"We're very close," Rose said, adding he and Irons were comfortable with the language of the memorandum. He said Ohio State-Marion's primary concern is for the safety of students, staff and visitors to the campus, making sure traffic controls "are where they need to be" and similar aspects. Another concern was the aesthetic impact of the road, incorporation of sidewalks and landscaping, possibly including mounds to partially shield the campus from the new road, "because the campus is a pretty important green space, not just for us, but for the community."

Irons estimated the campus road, which has been in local plans for more than 40 years, will be built in 2014.

Ohio 95 project

ODOT's Ohio 95 project no longer will include the median and will have University Drive as its westernmost point and Blevins Boulevard just east of Meijer Inc. as its eastern boundary.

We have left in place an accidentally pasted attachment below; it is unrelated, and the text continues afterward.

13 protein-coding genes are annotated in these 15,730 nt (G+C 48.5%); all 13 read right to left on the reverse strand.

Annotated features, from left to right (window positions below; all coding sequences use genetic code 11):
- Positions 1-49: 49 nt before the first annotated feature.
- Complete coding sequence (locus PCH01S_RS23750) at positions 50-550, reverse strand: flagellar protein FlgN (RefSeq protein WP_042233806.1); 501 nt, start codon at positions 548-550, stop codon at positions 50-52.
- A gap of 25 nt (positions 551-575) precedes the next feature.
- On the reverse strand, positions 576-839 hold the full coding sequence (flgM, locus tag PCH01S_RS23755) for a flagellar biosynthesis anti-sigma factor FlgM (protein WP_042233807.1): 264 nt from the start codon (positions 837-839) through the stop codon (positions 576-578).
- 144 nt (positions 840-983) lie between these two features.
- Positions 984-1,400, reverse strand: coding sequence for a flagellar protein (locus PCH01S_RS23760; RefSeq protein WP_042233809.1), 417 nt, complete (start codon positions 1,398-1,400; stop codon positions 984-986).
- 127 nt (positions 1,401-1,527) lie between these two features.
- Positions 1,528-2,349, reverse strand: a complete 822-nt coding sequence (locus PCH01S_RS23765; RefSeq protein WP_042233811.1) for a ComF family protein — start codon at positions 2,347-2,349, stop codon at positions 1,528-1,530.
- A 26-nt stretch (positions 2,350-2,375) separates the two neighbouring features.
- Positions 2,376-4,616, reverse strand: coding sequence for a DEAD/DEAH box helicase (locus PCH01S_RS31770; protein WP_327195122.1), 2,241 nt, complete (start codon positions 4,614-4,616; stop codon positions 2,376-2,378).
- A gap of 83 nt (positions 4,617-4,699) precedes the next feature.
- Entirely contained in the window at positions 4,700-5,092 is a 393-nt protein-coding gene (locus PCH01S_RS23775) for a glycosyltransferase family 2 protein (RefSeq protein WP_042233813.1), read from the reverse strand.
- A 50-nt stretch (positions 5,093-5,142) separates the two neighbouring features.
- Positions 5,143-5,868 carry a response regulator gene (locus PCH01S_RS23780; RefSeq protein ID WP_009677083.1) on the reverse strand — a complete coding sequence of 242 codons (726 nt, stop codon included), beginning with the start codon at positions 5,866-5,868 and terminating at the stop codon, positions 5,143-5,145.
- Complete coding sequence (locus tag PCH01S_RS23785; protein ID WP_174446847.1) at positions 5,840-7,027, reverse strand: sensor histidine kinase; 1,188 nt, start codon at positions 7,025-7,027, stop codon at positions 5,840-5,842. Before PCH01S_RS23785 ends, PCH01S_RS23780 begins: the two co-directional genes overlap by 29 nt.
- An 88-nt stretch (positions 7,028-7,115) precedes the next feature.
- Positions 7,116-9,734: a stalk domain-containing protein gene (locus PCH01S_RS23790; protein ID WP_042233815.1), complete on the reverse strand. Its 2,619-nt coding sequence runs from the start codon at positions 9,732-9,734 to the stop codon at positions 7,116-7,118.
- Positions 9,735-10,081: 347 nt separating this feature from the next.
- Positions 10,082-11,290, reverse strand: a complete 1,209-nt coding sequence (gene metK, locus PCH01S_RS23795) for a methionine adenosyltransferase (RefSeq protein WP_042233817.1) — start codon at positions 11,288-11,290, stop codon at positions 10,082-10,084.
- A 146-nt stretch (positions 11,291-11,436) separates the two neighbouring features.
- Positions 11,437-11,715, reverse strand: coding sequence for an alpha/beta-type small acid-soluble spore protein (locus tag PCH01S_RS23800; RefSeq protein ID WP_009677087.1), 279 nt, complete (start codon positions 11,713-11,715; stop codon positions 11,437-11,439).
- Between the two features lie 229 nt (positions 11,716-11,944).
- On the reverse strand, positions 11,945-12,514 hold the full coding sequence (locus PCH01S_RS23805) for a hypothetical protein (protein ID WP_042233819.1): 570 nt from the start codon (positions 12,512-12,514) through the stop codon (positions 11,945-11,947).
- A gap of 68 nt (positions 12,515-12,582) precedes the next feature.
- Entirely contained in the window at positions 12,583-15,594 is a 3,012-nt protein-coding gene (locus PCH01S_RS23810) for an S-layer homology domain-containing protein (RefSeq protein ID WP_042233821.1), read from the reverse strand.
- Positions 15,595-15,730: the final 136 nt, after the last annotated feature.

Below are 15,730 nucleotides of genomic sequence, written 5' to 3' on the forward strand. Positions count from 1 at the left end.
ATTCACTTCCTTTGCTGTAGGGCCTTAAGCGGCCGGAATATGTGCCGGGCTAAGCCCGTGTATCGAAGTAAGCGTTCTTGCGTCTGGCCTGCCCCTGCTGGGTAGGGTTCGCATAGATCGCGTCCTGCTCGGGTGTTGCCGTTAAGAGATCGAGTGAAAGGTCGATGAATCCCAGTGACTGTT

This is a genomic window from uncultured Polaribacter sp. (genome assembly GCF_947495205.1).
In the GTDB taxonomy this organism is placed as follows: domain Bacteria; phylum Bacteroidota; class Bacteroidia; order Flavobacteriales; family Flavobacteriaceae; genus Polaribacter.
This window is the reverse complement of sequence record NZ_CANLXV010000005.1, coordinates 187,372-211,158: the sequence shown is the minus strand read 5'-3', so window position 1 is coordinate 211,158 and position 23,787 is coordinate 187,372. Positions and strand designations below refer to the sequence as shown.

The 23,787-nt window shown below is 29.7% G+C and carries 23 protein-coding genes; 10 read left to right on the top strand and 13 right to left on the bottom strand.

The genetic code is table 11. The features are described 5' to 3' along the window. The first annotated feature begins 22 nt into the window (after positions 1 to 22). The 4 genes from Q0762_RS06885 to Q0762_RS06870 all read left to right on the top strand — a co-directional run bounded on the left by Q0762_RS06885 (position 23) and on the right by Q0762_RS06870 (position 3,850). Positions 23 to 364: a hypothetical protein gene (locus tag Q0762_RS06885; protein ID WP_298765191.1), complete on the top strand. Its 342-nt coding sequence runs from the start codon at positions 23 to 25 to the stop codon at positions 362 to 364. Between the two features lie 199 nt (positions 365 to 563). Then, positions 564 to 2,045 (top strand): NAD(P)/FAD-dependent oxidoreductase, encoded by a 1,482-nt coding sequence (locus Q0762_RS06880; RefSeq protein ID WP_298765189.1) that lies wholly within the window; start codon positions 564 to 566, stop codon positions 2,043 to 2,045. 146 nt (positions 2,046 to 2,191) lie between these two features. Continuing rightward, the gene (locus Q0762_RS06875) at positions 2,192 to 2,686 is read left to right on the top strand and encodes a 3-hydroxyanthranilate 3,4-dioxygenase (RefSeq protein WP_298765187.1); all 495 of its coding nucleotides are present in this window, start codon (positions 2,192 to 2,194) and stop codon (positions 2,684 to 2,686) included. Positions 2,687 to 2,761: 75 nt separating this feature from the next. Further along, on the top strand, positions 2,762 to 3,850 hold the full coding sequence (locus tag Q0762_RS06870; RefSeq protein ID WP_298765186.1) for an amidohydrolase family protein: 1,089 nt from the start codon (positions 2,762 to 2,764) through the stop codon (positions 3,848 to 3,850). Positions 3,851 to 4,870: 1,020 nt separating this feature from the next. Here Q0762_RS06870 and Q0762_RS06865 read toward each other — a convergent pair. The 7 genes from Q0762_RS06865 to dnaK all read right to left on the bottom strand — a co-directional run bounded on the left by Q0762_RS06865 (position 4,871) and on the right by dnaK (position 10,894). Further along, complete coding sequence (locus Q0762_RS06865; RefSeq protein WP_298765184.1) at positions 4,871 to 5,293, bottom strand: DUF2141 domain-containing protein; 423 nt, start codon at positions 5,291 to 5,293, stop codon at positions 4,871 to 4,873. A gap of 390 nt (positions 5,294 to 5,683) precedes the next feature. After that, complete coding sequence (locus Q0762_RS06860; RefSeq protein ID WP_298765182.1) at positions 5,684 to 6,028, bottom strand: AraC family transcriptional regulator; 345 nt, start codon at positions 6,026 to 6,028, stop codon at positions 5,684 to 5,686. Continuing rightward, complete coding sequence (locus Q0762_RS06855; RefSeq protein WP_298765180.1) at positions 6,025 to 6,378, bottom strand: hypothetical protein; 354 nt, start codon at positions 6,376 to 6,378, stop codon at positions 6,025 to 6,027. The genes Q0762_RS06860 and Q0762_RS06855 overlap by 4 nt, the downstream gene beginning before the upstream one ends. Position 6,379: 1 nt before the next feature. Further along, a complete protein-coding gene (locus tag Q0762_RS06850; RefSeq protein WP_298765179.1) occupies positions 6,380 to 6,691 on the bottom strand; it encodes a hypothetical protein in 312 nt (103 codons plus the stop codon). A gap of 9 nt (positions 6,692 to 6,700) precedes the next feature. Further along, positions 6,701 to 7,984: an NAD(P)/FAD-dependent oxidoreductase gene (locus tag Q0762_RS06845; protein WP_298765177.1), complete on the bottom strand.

Estimated cost of the Ohio 95 work is $1.65 million, Nancy Burton, ODOT spokeswoman, said. Projected date for starting construction is June 2013.

Lengieza said as revised, the Ohio 95 plan appears to be an improvement on the original project.

"It looks like lane changes and pavements are good," he said, adding the plan incorporates longer turn lanes, removes the median that had been planned, makes it "easier to get into some stores," improves the Pole Lane intersection, and the "traffic lights look good."